$ docker run --name artifactory-pro-nginx -d -p 8000:80 -p 8443:443 docker.bintray.io/jfrog/nginx-artifactory-pro:latest
This will start an NGINX instance with default settings
- NGINX listening on ports 80 and 443
- Self signed SSL key and certificate
- Forwarding requests to host `artifactory`
We recommend customizing the Artifactory NGINX container to your needs as described below.
Using Your Own SSL Key and Certificate
- Place your SSL key and certificate in a directory on your host
Mount the directory into the Artifactory NGINX container to
$ docker run --name artifactory-pro-nginx -d -p 8000:80 -p 8443:443 -v $HOST_SSL_PATH:/var/opt/jfrog/nginx/ssl docker.bintray.io/jfrog/nginx-artifactory-pro:latest
Using a Custom Artifactory Configuration File
To customize the
artifactory.conf file used by the NGINX container, create your own
artifactory.conf file and mount it into the container to:
For this, you should disable the auto update of the configuration feature using the SKIP_AUTO_UPDATE_CONFIG environment variable
$ docker run --name artifactory-pro-nginx -d -p 8000:80 -p 8443:443 \ -e SKIP_AUTO_UPDATE_CONFIG=true \ -v $CUSTOM_ART_CONF_FILE:/var/opt/jfrog/nginx/conf.d/artifactory.conf docker.bintray.io/jfrog/nginx-artifactory-pro:latest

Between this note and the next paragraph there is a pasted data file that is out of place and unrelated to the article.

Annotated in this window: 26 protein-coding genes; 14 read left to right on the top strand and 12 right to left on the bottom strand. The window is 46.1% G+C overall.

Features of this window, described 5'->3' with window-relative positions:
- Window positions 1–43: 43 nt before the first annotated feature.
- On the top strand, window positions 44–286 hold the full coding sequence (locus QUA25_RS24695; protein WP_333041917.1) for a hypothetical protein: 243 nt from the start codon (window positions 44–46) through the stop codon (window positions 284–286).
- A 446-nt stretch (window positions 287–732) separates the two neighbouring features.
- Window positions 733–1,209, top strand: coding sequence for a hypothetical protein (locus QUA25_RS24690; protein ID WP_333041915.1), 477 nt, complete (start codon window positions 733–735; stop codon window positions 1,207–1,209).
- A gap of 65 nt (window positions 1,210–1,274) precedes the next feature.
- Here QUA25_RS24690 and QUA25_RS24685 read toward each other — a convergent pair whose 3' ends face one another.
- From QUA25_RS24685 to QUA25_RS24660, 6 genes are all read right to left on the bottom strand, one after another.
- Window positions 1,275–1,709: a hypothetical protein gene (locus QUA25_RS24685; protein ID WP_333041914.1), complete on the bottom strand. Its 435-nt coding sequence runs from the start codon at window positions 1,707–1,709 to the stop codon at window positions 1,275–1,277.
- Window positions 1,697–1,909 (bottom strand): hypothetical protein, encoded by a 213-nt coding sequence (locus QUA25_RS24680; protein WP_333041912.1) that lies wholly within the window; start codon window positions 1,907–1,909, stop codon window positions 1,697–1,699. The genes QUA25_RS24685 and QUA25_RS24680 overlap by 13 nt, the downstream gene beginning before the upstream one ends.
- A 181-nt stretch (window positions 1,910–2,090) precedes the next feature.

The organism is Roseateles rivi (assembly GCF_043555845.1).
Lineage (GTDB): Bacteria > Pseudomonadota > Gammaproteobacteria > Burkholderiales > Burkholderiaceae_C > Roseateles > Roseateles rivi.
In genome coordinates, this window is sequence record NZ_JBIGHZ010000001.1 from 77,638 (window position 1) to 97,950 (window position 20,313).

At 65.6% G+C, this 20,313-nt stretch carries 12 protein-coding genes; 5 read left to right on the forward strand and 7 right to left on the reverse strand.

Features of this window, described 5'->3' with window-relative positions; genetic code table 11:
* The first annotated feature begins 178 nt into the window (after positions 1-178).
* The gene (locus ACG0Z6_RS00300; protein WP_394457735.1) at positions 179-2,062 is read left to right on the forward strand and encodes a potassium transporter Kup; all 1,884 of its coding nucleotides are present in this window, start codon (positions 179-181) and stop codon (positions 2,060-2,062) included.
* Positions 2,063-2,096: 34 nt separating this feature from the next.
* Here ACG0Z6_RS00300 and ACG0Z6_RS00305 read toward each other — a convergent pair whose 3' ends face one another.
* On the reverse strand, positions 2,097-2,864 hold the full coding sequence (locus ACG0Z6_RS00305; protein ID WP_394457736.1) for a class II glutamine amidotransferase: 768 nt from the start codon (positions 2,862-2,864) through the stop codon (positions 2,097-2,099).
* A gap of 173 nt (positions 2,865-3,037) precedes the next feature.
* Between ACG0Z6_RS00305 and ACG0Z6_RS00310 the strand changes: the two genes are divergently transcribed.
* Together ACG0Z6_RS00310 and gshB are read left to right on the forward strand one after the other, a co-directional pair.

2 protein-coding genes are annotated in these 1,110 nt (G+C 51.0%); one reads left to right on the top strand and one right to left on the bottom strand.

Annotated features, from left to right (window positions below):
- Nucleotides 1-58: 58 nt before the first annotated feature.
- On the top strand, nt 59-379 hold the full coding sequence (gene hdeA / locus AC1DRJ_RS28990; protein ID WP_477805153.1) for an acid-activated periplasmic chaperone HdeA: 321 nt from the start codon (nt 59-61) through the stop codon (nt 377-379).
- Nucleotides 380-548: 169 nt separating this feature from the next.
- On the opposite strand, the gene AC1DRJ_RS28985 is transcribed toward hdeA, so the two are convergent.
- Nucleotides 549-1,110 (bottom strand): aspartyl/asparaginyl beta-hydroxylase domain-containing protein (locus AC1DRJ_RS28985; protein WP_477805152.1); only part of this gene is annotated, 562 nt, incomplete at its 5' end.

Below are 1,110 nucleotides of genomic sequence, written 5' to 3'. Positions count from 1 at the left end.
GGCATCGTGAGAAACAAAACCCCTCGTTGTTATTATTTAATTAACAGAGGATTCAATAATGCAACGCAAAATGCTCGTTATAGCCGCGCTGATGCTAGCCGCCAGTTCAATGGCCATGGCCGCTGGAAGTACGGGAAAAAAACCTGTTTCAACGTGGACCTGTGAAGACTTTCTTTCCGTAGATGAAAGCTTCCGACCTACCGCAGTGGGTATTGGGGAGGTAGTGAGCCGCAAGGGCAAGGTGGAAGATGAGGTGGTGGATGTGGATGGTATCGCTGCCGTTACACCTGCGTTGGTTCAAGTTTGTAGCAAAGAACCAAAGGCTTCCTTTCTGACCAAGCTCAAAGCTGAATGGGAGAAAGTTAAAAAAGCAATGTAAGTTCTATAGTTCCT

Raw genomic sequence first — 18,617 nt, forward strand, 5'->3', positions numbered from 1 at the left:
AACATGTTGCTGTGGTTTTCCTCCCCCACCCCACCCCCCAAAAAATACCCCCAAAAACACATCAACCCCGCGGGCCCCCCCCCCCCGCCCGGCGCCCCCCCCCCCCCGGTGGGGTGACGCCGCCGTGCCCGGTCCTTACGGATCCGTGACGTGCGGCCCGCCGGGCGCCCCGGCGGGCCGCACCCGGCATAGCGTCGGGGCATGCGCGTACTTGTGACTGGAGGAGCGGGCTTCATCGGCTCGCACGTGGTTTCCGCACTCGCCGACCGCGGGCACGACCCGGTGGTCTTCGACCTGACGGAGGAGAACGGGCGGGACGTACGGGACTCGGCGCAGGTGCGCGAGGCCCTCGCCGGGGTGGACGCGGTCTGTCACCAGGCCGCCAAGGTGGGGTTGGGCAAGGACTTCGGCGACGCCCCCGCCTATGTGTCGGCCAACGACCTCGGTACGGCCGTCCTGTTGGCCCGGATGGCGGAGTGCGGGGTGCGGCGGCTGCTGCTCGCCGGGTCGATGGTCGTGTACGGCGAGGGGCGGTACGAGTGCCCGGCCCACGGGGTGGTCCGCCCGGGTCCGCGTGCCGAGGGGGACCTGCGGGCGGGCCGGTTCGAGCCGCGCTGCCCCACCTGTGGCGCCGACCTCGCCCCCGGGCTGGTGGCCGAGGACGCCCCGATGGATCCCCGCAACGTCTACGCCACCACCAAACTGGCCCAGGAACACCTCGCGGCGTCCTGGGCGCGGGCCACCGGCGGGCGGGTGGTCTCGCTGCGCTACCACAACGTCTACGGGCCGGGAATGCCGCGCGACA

Running Artifactory Docker with a Custom User/Group ID
Artifactory Docker container can be configured to run with a custom user/group ID by passing the following parameter: "--user $uid:$gid".
The mounted host directory must be writable by the given user id.
The following example will get Artifactory running as user ID 1234 and Group ID 4321.
$ docker run --name artifactory-pro --user 1234:4321 -d -v /var/opt/jfrog/artifactory:/var/opt/jfrog/artifactory -p 8081:8081 docker.bintray.io/jfrog/artifactory-pro:latest
Running Artifactory With a Different Database
By default, Artifactory runs with an embedded Derby Database that comes built-in, however, Artifactory supports additional databases. To switch to one of the other supported databases, please refer to Changing the Database.
Building Artifactory OSS From Sources
The Artifactory OSS Docker image sources are available for download allowing you to build the image yourself. For details, please refer to Building Artifactory OSS.
Once the Artifactory container is up and running, you access Artifactory in the usual way by browsing to:
Docker for Windows limitation
There is a known limitation with running with Docker on Windows.
The limitation is described in the following JIRA issue. There is an optional workaround there, but it's not recommended for production deployments.
Please refer to the main Troubleshooting page.